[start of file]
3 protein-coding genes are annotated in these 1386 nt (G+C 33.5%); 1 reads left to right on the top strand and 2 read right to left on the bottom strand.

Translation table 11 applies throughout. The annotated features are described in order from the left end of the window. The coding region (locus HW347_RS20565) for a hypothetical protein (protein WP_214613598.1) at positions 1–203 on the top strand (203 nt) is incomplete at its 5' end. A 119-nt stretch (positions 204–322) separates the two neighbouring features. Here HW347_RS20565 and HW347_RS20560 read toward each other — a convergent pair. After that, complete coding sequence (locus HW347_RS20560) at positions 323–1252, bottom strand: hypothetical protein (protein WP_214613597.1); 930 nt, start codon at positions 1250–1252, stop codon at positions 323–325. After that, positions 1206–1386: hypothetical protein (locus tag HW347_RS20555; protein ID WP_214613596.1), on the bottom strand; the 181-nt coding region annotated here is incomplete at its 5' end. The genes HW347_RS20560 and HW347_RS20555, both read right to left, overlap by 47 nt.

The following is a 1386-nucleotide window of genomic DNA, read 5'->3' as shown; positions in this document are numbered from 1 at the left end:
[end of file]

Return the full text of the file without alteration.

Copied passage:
3 protein-coding genes are annotated in these 1386 nt (G+C 33.5%); 1 reads left to right on the top strand and 2 read right to left on the bottom strand.

Translation table 11 applies throughout. The annotated features are described in order from the left end of the window. The coding region (locus HW347_RS20565) for a hypothetical protein (protein WP_214613598.1) at positions 1–203 on the top strand (203 nt) is incomplete at its 5' end. A 119-nt stretch (positions 204–322) separates the two neighbouring features. Here HW347_RS20565 and HW347_RS20560 read toward each other — a convergent pair. After that, complete coding sequence (locus HW347_RS20560) at positions 323–1252, bottom strand: hypothetical protein (protein WP_214613597.1); 930 nt, start codon at positions 1250–1252, stop codon at positions 323–325. After that, positions 1206–1386: hypothetical protein (locus tag HW347_RS20555; protein ID WP_214613596.1), on the bottom strand; the 181-nt coding region annotated here is incomplete at its 5' end. The genes HW347_RS20560 and HW347_RS20555, both read right to left, overlap by 47 nt.

The following is a 1386-nucleotide window of genomic DNA, read 5'->3' as shown; positions in this document are numbered from 1 at the left end: